Monday, April 6, 2009

What being a member of the Oregon Army National Guard means to me

Above: Oregon Army National Guard Spc. Donald Snyder negotiates an obstacle course during the Oregon National Guard’s 2009 Soldier of the Year/NCO of the Year competition, Feb. 27-March 1, at Camp Rilea, Warrenton, Ore. Snyder, of Tri-Cities, Wash., won the title of the Oregon National Guard’s 2009 Soldier of the Year. He is a medic with Detachment 1, 3rd Battalion, 116th Cavalry. Photo by Sgt. Eric A. Rutherford, Oregon Military Department Public Affairs.


Spc. Donald Snyder was named soldier of the year at the 2009 Oregon National Guard Soldier/NCO of the Year competition in late February/early March at Camp Rilea in Warrenton, Ore.

In addition to a grueling schedule of soldiering skill competition, the nearly week-long competition included a required essay on what it means to be a member of the Oregon Army National Guard. Here is Spc. Snyder's award-winning essay, in its entirety.

I never wanted to be in the Army. I never, ever wanted to go to war.

But when I needed money to get back to college and couldn’t afford it, the NG offered to help. So first, being a member of the ORANG meant an opportunity to develop as a person, but it was only a means to an end.

On October 26, 2007, I left my home in Richland, Wash., to begin Basic Combat Training at Fort Benning, Ga. Starting that day, my membership in this historic brotherhood began to take on a new meaning. By the time I graduated, as Soldier of the Cycle, I had learned the true value of the military, especially the National Guard.

At the risk of sounding trite, I will honestly say that the Oregon Army National Guard is my personal vehicle to realizing all my dreams by developing each of the Army Values in my own life.

Loyalty had never occurred to me until my entire platoon in BCT went to “the gravel pit” in support of Pfc. Brian Plant, who confessed to an infraction we all committed, and was being “smoked.” After an hour we quit for dinner chow and when the Drill Sergeant too Plante back to the pit afterwards we all followed . . . reluctantly and one by one. That day, a group of recruits had become a team.

At Fort Sam Houston, Texas, duty as a medic became a reality as I attempted to save the life of a wounded mannequin while Capt. Riley relayed in detail the true story of a single mother in Iraq who died of the injuries I was “treating,” while the medics made the same mistake I was making. This wasn’t a way to college anymore – I had a job to do, and people WILL die if I fail.

Respect has never come easy to me, but when the soldier on either side of you demonstrates his devotion to accomplishing the mission and being proficient to the best of his abilities, that is hard not to respect. And when that soldier takes twenty minutes to make a decision that could kill him, when he volunteers to deploy, to make a difference, there’s nothing more to say about respect.

Selfless Service is an easy one. The National Guard brought me to a place where it is too difficult to say “no.” Selfless service is the inevitable product of the other Army Values – easier to accomplish, but unilaterally imperative.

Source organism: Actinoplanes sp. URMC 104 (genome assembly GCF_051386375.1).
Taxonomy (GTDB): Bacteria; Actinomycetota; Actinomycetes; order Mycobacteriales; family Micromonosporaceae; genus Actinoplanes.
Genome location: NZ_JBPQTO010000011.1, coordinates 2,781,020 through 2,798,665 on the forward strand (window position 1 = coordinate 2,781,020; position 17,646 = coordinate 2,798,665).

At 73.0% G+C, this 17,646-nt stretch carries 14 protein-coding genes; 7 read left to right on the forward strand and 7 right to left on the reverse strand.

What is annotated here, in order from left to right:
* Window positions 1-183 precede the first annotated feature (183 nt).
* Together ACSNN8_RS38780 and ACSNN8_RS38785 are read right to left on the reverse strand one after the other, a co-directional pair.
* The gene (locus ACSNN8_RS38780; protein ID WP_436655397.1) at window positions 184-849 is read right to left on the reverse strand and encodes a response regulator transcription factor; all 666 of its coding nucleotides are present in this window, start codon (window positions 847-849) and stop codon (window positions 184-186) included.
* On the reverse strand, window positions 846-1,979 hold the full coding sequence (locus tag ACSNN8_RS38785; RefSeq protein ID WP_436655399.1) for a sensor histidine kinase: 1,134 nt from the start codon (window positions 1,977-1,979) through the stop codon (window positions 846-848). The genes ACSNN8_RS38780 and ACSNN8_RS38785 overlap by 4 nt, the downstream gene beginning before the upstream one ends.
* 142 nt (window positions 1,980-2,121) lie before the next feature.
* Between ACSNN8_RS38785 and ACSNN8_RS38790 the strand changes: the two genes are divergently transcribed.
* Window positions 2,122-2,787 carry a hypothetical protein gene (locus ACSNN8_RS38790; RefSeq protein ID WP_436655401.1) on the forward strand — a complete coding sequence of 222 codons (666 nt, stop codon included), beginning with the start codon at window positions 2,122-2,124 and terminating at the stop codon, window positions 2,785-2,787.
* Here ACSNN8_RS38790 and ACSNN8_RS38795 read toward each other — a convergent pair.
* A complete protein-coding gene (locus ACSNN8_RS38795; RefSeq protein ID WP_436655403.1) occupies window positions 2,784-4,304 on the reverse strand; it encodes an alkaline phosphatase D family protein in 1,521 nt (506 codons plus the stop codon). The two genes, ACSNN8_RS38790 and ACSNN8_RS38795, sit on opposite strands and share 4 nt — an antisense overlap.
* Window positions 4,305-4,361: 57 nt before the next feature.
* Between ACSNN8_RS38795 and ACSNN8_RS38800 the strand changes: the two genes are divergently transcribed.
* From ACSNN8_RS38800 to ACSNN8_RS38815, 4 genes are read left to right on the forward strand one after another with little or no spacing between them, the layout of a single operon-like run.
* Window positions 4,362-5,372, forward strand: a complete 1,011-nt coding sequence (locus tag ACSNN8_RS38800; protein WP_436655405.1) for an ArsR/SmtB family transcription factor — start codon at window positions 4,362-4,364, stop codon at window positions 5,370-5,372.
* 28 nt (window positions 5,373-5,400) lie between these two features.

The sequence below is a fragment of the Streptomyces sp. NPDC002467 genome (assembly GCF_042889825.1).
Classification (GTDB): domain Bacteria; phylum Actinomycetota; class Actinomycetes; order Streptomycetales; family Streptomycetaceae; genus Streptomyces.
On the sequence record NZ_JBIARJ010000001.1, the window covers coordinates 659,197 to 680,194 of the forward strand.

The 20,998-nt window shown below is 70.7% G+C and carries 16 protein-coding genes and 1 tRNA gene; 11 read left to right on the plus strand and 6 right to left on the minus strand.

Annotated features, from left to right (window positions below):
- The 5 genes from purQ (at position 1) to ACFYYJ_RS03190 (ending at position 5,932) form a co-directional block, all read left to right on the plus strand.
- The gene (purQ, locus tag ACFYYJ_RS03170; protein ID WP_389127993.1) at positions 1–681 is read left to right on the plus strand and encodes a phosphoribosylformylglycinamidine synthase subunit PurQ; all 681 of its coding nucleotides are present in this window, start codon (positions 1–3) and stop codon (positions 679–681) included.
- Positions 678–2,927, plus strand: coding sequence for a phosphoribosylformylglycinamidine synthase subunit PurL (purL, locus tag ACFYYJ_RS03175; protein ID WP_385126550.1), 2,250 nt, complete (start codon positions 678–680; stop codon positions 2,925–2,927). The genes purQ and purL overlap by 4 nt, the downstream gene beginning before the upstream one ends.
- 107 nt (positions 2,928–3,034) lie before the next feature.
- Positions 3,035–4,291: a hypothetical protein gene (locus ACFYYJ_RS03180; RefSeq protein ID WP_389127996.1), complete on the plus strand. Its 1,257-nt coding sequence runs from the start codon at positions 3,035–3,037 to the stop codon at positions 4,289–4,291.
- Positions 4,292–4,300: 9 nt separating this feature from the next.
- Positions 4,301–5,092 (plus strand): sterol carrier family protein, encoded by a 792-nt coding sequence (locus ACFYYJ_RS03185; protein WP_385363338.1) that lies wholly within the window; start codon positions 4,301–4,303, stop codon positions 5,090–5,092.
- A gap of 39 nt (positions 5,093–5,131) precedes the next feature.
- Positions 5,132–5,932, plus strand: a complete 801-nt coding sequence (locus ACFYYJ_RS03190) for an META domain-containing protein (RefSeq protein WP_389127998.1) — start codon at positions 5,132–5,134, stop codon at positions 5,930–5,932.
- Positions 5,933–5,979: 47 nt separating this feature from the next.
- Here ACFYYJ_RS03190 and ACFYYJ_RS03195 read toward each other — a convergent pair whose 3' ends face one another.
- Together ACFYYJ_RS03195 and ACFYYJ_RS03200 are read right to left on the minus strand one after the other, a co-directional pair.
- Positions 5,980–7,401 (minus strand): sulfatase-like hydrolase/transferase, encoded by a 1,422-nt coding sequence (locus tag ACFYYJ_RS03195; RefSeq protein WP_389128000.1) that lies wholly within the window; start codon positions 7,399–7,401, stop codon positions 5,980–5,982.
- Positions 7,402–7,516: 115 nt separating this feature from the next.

Honor, I believe, is giving respect to a person, group or organization which is due. Conforming to and upholding standards of excellence. To be in this room, writing this essay, is the result of not wanting to embarrass my unit. Professionalism, pride in your National Guard membership, and a desire to improve both the current state and the legacy of your unit are honors, which all soldiers are called on to demonstrate.

Integrity is the backbone of all the Army Values, the counterpoint of a successful life, an opportunity to prove yourself and the best opportunity to grow. The National Guard is a keystone to my integrity.

At any moment of weakness, where I fail to demonstrate integrity, it is a reflection on my soldier-friends, my unit, the ORANG and the Army. Knowing every moment that I am a soldier – a guardian of freedom and the American way of life – is an incentive for integrity.

One definition of integrity is an “overall cohesive strength.” So it is not a matter of being honest or dishonest. Integrity is building an entire existence on principles which make us good soldiers and excellent citizens.

The Oregon Army National Guard has made personal courage a matter of fact. There comes a point where a task is no longer intimidating, it is only a task. There comes a point where you can speak at any time or place in any company. Personal courage might have entered my mind as I felt, honestly calm and confident, just before I walked into a board with three command sergeants major.

But it did not occur to me until just now that volunteering to deploy could demonstrate that value. At the time, I only thought that if my good friend deployed, I was damned sure going to be the one watching his back. The National Guard took the courage out of it. They gave me Loyalty, Duty and Respect -- all of which prompted me.

Two years ago, I was a bit of a punk. A year ago, I thought I knew – and now I know I am only beginning to discover where I can go in my life. I am understanding the effects I can have on others and how contagious success is – as I see it in the NG. I am eager to fully comprehend how a system of values designed to benefit everyone around me will make this old skeptic realize his own potential.

The Oregon Army National Guard is a vehicle to greatness as a team and as an individual.
To see the original March 10th post on the 2009 Oregon National Guard Soldier/NCO of the Year competition, go here.

To read the article as it appeared in the Oregon Sentinel, go here. Click on the April 2009 issue.
Posted on April 6, 2009.

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